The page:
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Cybersecurity Awareness Month 2021: Here’s what the experts have to say …

This October marks the start of the annual European Cybersecurity Awareness month. Following the disruption of the pandemic, it’s never been more important to raise awareness around the importance of strong cybersecurity practices, both in the workplace and in our home lives.

With this in mind, we spoke to some of the industry’s leading experts in order to find out more about the latest threats and what organisations can do to mitigate them. Here’s what they had to say:

John Smith, CTO, EMEA, Veracode

“As digital transformation accelerates, so does the attack surface. Recent research by Veracode found that three out of every four software applications contain at least one vulnerability. As data flows between enterprise applications, cloud-connected software, and IoT devices, cyber risk is also growing exponentially, and fixing defects in software needs to keep pace with this reality.

“This Cybersecurity Awareness Month is an important reminder for businesses of three key trends for which to be prepared:

  • ubiquitous connectivity: a world where everyone and everything is connected
  • abstraction and componentisation: breaking down what used to be comprehensive applications into the smallest possible reusable blocks
  • and the hyper-automation of software delivery: automating all processes that interact with software development and delivery”

Rory Duncan, Security Go-to-Market Leader, NTT

“Demonstrating effective cyber-resiliency has become more crucial than ever, even as we start to recover from the pandemic. Organisations have adapted to new hybrid ways of working, and we’re seeing a continued spike in remote devices and users connecting to corporate networks, posing an increased potential risk to overall network security. That’s why this Cybersecurity Awareness Month, it’s important that we reinforce the need for strengthened network security across the enterprise.

“To tackle the rise in threats across the network, we’re encouraging businesses to adopt a Zero Trust framework. Taking a practical Zero Trust approach to security builds on segmentation and visibility, by including identity with the network resource or application access controls. A user or device is identified and allowed access, this access is then continually verified – ultimately this means that enterprises should not automatically trust anything outside or inside the network’s perimeters.”

Ramses Gallego, International CTO, CyberRes, a Micro Focus line of Business

“For me, Cyber Awareness Month needs to focus on resilience, not just security. Everything has become more complex over the last year-and-a-half. More vulnerable. We’ve seen the attacks, we know they happen. So the real question is not just, ‘how do we secure our organisation?’, it’s ‘how do we make it resilient? How can we engineer it so as we can carry on, even in the face of an attack?’

“If there are three things to remember, they are: Protect. Detect. Evolve. Protect your business with best in class, make sure you’re able to detect changing or new risk surfaces, and keep evolving competencies in line with these changes. Make cyber resilience an integral part of the entire enterprise’s life cycle. This way, even if we’re having to adapt to changes in working environments, new software deployments or processes, all the bases are covered.”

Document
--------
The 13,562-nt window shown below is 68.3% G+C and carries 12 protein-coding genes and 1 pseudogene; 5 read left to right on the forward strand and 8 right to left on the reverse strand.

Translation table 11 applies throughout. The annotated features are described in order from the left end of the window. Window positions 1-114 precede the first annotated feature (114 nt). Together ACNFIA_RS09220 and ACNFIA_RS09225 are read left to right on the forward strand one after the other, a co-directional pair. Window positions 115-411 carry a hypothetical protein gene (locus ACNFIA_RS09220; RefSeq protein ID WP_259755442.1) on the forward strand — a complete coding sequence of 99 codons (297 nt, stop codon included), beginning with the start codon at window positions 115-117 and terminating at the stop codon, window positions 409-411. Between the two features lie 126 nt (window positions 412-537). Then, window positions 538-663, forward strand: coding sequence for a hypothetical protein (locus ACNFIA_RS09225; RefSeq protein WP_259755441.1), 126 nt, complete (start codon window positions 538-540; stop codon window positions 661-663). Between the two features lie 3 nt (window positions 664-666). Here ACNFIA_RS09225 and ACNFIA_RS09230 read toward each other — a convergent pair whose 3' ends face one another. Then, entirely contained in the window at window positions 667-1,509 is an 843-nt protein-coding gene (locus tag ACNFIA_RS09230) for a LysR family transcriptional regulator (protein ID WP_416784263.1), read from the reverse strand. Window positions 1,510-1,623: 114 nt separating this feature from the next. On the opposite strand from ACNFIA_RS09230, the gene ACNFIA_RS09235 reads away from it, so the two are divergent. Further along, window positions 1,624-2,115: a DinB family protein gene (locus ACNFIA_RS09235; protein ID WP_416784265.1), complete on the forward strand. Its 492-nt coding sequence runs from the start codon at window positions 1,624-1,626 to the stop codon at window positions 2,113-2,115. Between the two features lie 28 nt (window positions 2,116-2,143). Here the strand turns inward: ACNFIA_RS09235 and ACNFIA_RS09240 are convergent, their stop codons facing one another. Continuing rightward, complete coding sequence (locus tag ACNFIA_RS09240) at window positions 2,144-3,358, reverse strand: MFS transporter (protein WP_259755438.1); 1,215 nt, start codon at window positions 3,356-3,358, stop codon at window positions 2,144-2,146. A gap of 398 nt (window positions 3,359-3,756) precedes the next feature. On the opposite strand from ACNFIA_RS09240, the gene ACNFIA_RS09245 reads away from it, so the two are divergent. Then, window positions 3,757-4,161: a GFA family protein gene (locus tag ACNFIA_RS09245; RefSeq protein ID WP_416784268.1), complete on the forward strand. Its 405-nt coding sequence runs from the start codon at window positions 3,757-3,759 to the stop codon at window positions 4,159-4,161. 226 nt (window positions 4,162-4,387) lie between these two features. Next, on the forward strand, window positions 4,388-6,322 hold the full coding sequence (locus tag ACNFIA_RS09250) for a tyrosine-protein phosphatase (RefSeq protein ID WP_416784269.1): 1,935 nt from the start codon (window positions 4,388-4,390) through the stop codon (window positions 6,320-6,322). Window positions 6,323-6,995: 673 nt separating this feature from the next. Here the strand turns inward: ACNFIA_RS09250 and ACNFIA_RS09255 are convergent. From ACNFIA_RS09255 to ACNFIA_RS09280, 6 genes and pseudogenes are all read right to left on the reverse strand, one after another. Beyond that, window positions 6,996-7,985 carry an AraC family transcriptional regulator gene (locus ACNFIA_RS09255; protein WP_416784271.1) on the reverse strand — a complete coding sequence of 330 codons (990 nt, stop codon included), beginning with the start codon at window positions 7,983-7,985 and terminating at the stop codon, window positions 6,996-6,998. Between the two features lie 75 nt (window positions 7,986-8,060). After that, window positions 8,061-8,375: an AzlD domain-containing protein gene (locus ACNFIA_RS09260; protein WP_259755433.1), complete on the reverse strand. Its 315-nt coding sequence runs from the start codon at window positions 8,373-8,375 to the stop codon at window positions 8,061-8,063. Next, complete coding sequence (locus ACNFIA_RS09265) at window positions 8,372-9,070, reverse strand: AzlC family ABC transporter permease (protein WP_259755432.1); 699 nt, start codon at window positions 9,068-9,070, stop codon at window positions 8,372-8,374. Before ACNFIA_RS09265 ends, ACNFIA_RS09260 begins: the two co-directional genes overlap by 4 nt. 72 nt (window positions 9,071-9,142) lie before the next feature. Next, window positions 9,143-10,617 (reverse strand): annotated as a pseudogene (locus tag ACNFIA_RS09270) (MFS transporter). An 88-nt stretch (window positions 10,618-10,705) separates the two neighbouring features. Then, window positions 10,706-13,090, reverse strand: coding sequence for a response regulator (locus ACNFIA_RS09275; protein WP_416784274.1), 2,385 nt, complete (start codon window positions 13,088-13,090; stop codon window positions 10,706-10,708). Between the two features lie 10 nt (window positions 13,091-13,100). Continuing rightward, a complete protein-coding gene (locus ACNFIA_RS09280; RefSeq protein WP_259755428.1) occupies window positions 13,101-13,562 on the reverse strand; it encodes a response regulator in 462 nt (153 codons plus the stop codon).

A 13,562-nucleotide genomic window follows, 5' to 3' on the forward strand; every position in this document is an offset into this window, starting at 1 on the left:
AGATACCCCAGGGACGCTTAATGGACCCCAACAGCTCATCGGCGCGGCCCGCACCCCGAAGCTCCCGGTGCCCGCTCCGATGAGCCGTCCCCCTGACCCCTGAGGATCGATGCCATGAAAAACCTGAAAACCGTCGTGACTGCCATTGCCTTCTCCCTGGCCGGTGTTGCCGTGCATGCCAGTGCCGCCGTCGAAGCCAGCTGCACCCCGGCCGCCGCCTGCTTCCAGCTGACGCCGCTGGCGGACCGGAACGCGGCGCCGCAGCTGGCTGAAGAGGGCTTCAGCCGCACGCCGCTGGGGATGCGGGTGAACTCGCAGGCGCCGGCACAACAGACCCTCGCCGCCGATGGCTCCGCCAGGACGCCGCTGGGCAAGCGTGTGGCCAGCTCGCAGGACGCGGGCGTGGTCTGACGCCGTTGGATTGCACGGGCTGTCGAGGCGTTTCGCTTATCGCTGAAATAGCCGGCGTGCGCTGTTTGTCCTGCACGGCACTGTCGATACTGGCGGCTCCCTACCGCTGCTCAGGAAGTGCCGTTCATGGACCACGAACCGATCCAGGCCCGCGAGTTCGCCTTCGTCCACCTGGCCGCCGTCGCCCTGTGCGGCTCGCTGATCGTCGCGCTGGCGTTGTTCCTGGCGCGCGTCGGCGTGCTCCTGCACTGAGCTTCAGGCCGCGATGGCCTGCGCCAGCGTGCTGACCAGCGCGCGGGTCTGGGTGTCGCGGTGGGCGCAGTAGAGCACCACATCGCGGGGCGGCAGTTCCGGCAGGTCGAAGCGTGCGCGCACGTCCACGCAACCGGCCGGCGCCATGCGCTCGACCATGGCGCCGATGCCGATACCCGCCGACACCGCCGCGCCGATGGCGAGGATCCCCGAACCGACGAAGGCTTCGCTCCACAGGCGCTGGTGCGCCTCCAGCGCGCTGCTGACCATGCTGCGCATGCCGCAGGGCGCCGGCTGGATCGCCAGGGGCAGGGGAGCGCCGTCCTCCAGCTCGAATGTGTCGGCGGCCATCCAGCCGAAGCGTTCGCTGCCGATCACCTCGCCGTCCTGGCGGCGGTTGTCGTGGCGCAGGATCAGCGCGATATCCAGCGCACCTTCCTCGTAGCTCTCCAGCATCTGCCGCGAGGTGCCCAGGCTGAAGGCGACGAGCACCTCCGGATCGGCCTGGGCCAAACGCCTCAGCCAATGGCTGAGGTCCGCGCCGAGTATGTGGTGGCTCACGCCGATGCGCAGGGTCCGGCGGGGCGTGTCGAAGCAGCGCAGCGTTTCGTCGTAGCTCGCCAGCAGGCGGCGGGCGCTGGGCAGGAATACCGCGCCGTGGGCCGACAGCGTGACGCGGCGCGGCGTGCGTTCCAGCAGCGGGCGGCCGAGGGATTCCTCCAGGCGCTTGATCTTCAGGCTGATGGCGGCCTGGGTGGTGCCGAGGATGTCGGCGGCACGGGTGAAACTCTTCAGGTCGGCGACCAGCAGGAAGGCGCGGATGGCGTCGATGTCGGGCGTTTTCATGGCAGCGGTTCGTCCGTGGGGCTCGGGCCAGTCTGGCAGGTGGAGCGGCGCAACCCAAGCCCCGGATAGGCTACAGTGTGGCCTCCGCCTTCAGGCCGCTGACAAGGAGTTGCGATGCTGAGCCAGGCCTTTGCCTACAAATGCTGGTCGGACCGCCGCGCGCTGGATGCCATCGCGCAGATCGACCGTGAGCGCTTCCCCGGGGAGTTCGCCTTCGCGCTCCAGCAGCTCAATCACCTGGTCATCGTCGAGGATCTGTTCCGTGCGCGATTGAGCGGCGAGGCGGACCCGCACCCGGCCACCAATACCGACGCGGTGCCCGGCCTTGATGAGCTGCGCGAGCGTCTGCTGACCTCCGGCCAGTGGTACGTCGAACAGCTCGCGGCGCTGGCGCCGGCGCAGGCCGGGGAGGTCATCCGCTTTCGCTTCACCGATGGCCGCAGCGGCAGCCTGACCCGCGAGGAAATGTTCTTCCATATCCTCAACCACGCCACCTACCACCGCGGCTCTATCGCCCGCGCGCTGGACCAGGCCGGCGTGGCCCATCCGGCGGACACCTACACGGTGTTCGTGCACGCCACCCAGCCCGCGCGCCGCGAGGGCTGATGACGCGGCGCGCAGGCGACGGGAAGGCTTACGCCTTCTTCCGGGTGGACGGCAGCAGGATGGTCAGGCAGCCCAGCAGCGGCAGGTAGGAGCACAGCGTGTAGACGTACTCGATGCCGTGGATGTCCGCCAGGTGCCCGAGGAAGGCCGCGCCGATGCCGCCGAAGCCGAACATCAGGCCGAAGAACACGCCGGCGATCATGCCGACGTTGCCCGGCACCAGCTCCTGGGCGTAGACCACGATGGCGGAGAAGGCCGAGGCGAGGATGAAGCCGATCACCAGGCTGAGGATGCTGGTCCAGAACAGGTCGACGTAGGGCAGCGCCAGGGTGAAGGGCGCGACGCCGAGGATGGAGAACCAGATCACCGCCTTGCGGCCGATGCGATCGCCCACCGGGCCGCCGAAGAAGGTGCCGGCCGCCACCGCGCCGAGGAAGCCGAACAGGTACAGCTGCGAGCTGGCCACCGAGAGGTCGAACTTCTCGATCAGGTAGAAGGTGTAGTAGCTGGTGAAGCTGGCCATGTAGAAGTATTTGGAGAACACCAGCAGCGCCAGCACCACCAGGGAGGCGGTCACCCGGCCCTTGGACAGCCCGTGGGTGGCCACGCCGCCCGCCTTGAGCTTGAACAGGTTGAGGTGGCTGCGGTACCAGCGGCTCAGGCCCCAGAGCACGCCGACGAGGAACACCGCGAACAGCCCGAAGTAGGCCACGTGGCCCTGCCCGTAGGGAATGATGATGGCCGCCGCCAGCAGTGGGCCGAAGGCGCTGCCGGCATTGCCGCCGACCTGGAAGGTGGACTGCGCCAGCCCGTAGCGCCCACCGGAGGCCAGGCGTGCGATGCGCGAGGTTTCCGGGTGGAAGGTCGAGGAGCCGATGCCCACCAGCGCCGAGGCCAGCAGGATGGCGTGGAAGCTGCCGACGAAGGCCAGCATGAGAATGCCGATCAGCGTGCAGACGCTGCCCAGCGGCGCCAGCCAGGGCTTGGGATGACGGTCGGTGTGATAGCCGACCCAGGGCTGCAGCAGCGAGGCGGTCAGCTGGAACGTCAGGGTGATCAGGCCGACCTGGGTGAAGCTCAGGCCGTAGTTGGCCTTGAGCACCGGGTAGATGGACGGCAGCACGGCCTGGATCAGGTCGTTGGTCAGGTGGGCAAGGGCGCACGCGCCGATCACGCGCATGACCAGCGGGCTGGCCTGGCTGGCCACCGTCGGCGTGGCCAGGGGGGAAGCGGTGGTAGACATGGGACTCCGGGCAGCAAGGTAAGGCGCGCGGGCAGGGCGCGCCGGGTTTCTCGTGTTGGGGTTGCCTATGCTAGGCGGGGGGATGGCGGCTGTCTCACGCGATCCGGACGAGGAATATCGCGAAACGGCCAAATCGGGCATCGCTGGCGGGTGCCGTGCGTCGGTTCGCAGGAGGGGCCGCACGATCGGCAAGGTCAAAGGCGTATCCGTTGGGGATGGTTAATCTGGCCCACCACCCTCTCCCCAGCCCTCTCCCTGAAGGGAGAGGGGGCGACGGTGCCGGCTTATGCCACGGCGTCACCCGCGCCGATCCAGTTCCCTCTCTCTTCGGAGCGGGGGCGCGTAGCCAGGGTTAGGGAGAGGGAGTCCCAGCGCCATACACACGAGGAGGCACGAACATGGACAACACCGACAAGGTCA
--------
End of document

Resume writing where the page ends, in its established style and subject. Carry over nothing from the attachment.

Pritesh Parekh, Chief Trust & Security Officer, VP of Engineering, Delphix 

“There’s no doubt that ransomware has been taking over the news agenda in recent months. In fact, recent research discovered that the number of global ransomware attacks surged by 288% between the first and second quarters of this year. No organisation is immune to the threat.

“When it comes to protecting against the latest threats, an effective recovery plan is essential. In order to truly safeguard backup data, organisations should isolate the backup network and remove system-level access to backups, creating a type of “air gap” between the two systems. This way, the backup system remains connected to the rest of the system, but even a hacker who has access to production data will be locked out of the backup files. This methodology provides a viable alternative to paying a ransom should a business be hit with an attack, as it increases the frequency of backups to minutes or even real-time, minimising the data loss during the restore process.

Adam Philpott, EMEA President, McAfee Enterprise

“With many of us now splitting our professional lives between our homes and the office, cybercriminals have been quick to adapt their techniques– creating a whole host of new tactics which businesses must be aware of. This is why Cybersecurity Awareness Month is now more important than ever. The shift to hybrid working is here to stay, and the initiative serves as a crucial reminder to remain vigilant against increasingly sophisticated threats.

“One way to improve protection against cyber threats is to adopt a SASE architecture model. A SASE model identifies users and devices, applies policy-based security, and delivers secure access to the appropriate application or data, allowing organisations to apply secure access no matter where the users, applications or devices are located. By taking these measures, organisations can rest easy knowing they have taken the correct steps to protect themselves and their workforce from cyber attacks.”

Pieter Danhieux, Co-Founder and CEO of Secure Code Warrior

“EU cybersecurity month has never been more important for raising awareness within organisations that security is everyone’s responsibility, and role-specific training is needed to truly bolster cybersecurity practices. To build better defences against cyberattacks, developers need to be given ownership of their vital role in cybersecurity, in order for them to step in and become the new frontline defenders. It’s up to smart businesses to provide the relevant upskilling, resources and contextual knowledge about the importance of secure coding, and understanding cyber threats they can control in their day jobs.